this, without desisting from preaching the gospel I should be under a necessity of
separating from it, or losing my own soul. In like manner, if I could not continue
united to any smaller society, Church, or body of Christians, without committing
sin, without lying and hypocrisy, without preaching to others doctrines which I did
not myself believe, I should be under an absolute necessity of separating from that
society. And in all these cases the sin of separation, with all the evils consequent
upon it, would not lie upon it, would not lie upon me, but upon those who
constrained me to make that separation, by requiring of me such terms of
communion as I could not in conscience comply with. (SERMON 75 - ON
So you can see that although I acknowledge and believe that schism is an evil sin, (for to
separate ourselves from a body of living Christian, with whom we were before united, is a
grievous breach of the law of love,) I, my wife and my child should not be charged with the sin
of schism when we left the United Methodist Church for two main reasons.
First, our separation from the UMC cannot be defined Scripturally as schism. We left not for
merely personal reasons, though there were enough reasons of a personal nature that made
leaving the UMC especially desirable. But it was not for those reasons that we left.
Furthermore, we did not leave willingly; we fought to remain, hoping that someone in
authority in the UMC hierarchy would see the justice of our cause and defend us. But none
did, many instead criticizing us for not educating the laity enough for them to want weekly
communion. Yet have I not done this very thing, through sermons, Bible studies, seminars,
personal appeals and letters, both circular and private. I did more to educate those whom
God has given me to educate.
The real reason is that these same laity, knowing that weekly communion is a duty and
understanding it to be a Methodist doctrine and discipline, have rejected it in favor constant
entertainment and constant money solicitation. They want choir cantatas, band concerts, film

showings, fund raisers and such, as nothing is more important to these idolaters than bringing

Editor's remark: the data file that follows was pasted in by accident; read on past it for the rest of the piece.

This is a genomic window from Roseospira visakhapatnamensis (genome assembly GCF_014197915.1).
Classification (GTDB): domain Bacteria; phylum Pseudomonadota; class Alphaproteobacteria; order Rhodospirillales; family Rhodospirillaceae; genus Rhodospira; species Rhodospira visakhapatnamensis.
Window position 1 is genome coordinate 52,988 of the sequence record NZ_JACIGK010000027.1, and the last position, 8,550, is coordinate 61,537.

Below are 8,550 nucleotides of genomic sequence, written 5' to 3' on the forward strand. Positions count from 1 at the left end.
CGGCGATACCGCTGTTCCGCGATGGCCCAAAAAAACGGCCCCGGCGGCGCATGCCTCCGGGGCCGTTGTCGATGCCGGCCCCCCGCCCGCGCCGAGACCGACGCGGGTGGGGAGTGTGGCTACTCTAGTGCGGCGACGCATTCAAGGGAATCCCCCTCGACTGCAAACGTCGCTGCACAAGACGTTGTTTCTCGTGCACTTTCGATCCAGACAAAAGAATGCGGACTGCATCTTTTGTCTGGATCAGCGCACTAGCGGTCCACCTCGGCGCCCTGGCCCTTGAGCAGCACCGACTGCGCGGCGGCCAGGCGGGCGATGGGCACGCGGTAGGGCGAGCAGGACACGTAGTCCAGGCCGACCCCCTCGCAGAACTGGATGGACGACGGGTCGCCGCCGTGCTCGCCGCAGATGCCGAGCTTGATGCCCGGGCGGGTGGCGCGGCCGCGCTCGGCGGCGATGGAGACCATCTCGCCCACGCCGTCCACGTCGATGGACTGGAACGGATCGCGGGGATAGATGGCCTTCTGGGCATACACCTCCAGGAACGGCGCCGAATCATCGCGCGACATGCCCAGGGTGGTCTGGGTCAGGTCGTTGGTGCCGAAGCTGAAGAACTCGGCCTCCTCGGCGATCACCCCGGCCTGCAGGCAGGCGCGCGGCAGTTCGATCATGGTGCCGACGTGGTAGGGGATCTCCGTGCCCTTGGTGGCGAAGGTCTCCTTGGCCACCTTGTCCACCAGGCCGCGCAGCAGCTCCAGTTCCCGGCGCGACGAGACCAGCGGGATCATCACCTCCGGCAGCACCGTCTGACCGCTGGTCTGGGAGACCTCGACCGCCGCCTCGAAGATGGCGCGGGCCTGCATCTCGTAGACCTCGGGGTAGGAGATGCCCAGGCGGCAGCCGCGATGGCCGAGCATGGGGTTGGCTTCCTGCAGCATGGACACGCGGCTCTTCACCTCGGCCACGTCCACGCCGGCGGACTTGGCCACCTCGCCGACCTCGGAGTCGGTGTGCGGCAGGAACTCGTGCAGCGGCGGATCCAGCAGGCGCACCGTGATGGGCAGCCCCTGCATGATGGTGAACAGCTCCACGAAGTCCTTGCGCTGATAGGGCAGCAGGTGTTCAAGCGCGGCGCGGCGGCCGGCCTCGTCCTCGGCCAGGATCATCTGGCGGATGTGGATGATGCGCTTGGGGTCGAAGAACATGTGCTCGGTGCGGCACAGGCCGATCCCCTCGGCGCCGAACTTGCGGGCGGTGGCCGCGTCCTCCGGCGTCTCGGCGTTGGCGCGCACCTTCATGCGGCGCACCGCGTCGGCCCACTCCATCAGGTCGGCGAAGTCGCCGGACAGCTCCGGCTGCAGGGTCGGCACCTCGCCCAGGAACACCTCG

money into their bank accounts.
But most importantly, we were constrained to separate from the UMC, because we could not
continue therein with a clear conscience; we could not continue without sin, and being forced
to break a commandment of God. I was forced several times to participate in the sin of rebaptism, my refusal to do so they called a bad attitude and a lack of humility. My desire for
weekly Holy Communion they interpreted as presumption and pride.
To make me humble they denied my application to be ordained as elder and instead given
the lesser ordination as deacon. They tell me that a deacon is equal in status to an elder, but
who are they fooling? As a deacon, I cannot validly celebrate Holy Communion weekly unless
allowed by the very people that oppose it. Where is the justice in all of this? They try to flatter
me by saying that a deacon has more freedom than an elder: that may be so, BUT I WOULD
They will tell me still that I have now committed the very thing that my esteemed father
opposed. I answer that I did not leave the MethodistsTHEY THEMSELVES DID. They left
the Methodists when they began re-baptizing and opposed weekly Eucharist. They may
remain in the United Methodist Church as visible members, but they are not real Methodists.
But then, if these false shepherds and wolves and sheeps clothing are not the real Methodists,
why then should we loyal children leave the United Methodist Church?
This is because the United Methodist Church itself, in its inability on unwillingness to defend
those who have promoted her order, liturgy, doctrine and discipline, and its tolerance of those
who either re-baptize or celebrate homosexual unions (despite the fact that they claim merely
to confirm or reaffirm, or just grant a church blessing to a civil union of homosexuals), shows
that the UMC as a whole does not really believe in its doctrines.
They ask me: Why not just apply for a transfer to the Baguio Episcopal Area or to anywhere in
the UMC that will not force you to participate in a re-baptism or allow you to celebrate the
Eucharist every Sunday? I answer: The powers that be will forbid it, seeking to further teach
Jordan humility and a proper attitude by deliberately giving me tasks I am unsuited for,
squandering the gifts God gave me, and forcing me to participate in the dissemination of the
cultic doctrines of the cultic G12 Vision with its idolization of the false prophet Cesar
Castellanos and his disciple, the false bishop Oriel Ballano.
Besides, the same poison that infected the MEA is there already: that false bishop Ballano is
allowed and welcomed to teach and disciple there. And it was a BEA ordained elder who
opposed constant communion, calling the practice of weekly Eucharist a means of disgrace.
Furthermore, because I am not an Ilocano speaker, that predominantly Ilocano episcopal area
will be prejudiced against me, as they have been when we were in the seminary.
In other words, I am not welcome anywhere in the UMC here in the Philippines. So I have
elected to leave with my family: why should anyone stay where he is not only unwelcome, but
actively humiliated, misrepresented, opposed and slandered? And all because I happened to
oppose re-baptism and believe in celebrating a weekly Holy Communion?